Staff at what used to be the Department of Labour will come under further scrutiny over their role in the Pike River mining disaster and may face action by their employer.
The department - now part of the Ministry of Business, Innovation and Employment - has been heavily criticised by the Pike River Royal Commission for failing to properly monitor safety at the mine.
Twenty-nine men were killed at the West Coast mine following a series of explosions that began on 19 November 2010. Only two workers survived after managing to get out of the mine following the initial blast.
In its report released on Monday afternoon, the Royal Commission said the tragedy was preventable and there had been many warnings of a potential catastrophe that were not recognised in the months before the deadly methane explosions.
The commission blamed a culture of production before safety at the mine for causing the men's deaths and found that urgent legislative, structural and attitude changes are needed to avoid a repeat of the disaster.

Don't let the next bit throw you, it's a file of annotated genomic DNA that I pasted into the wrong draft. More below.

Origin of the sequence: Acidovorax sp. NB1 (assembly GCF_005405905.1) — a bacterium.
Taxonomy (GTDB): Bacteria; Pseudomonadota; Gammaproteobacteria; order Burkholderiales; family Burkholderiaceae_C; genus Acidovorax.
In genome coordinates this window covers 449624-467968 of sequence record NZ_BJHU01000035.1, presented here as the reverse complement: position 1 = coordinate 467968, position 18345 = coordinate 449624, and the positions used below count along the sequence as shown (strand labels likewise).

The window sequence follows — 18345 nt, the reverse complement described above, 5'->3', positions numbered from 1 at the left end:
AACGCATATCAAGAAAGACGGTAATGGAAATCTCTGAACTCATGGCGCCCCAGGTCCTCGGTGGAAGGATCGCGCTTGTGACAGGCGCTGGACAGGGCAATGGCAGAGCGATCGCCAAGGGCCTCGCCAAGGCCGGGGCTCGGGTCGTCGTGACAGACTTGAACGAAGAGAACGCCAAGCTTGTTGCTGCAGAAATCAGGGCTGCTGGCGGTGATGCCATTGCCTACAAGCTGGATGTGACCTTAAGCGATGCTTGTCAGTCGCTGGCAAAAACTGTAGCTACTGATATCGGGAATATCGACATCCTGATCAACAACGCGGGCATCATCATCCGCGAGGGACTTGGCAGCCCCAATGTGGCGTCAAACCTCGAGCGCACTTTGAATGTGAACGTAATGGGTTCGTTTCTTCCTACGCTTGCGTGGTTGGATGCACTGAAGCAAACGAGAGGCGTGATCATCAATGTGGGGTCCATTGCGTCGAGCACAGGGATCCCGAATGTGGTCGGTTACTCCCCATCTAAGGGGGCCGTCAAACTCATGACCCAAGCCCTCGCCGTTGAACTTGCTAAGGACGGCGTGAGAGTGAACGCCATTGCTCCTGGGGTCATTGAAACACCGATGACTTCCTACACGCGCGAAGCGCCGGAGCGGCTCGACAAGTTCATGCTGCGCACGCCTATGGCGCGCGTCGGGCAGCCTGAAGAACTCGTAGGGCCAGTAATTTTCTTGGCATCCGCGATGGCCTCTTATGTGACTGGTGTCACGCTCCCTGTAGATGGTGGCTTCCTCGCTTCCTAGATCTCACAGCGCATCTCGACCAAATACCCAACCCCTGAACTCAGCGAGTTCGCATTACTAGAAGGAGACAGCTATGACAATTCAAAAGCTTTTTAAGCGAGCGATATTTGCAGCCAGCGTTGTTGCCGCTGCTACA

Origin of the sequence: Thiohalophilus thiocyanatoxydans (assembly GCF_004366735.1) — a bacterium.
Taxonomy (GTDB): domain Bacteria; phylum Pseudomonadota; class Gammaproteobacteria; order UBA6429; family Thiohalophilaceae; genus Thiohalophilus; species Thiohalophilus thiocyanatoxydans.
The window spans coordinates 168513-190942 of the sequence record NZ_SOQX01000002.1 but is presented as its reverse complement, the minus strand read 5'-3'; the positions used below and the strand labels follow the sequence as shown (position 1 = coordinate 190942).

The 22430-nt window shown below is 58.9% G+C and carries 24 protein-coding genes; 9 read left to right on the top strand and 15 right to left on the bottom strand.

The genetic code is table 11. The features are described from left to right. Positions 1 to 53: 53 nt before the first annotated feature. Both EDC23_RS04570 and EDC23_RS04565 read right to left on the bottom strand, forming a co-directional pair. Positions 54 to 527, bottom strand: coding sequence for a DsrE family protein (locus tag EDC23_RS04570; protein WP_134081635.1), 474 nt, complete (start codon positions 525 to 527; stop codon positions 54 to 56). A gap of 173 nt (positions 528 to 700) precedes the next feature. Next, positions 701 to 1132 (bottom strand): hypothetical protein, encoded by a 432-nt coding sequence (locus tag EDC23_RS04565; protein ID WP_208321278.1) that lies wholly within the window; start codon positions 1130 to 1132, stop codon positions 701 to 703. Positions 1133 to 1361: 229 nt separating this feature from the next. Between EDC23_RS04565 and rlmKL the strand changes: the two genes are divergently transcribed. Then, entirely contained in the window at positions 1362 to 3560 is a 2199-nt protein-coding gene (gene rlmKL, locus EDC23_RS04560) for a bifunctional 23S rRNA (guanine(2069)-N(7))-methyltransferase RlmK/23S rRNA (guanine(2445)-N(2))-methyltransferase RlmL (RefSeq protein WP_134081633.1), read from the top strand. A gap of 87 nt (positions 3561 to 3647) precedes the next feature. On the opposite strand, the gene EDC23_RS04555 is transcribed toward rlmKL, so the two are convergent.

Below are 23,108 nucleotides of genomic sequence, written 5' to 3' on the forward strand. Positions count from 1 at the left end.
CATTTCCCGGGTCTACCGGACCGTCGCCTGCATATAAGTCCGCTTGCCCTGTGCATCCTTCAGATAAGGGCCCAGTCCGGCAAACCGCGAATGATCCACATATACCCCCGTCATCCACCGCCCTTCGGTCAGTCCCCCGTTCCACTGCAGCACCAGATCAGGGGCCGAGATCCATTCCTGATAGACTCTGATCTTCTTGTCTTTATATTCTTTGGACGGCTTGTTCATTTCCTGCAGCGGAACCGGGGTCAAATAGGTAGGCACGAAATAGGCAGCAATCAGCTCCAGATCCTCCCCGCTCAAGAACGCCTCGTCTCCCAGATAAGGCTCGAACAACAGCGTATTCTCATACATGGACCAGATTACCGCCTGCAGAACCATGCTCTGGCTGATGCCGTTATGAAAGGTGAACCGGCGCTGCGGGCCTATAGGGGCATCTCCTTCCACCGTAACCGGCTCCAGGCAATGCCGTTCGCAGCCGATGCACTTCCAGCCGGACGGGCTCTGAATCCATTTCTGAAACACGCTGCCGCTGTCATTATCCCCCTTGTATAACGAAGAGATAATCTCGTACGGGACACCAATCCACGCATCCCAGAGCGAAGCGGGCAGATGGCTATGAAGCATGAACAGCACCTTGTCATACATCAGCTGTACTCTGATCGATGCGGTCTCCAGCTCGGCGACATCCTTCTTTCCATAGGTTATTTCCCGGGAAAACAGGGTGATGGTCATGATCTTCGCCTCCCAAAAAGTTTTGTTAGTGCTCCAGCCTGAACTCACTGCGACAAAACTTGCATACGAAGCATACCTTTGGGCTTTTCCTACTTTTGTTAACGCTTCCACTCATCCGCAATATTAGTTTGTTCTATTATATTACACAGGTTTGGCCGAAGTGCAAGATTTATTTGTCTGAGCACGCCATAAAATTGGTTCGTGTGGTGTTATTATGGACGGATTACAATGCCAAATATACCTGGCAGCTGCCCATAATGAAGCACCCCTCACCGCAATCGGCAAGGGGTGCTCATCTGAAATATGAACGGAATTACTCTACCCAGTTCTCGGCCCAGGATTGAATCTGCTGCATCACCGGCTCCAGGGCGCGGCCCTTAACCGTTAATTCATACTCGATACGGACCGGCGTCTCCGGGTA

The Department of Labour came in for particularly heavy criticism for failing to properly supervise operations at the mine. The commission said the department did not have the focus or capacity to ensure that the Pike River company was meeting its health and safety responsibilities and it should have stopped the mine from operating.
Kate Wilkinson resigned as the Minister of Labour on Monday after the report's release, saying it was a personal decision, but no one from the ministry is following her lead.
Chief executive David Smol says he is taking responsibility on behalf of the ministry for the fact that the regulatory system was not effective and has apologised to the families of the victims.
Mr Smol says it is not a simple matter to say that one person should be held to account for the failure of the system, but the role staff played will be investigated and action could be taken.
"If there is a need to take further steps in relation to any staff members, then that will be an employment matter which we will work through.
"Staff will be treated fairly, but I have a responsibility to fully consider all aspects of the Royal Commission's findings."
However, many of the staff involved with safety at the mine have left the organisation, he says.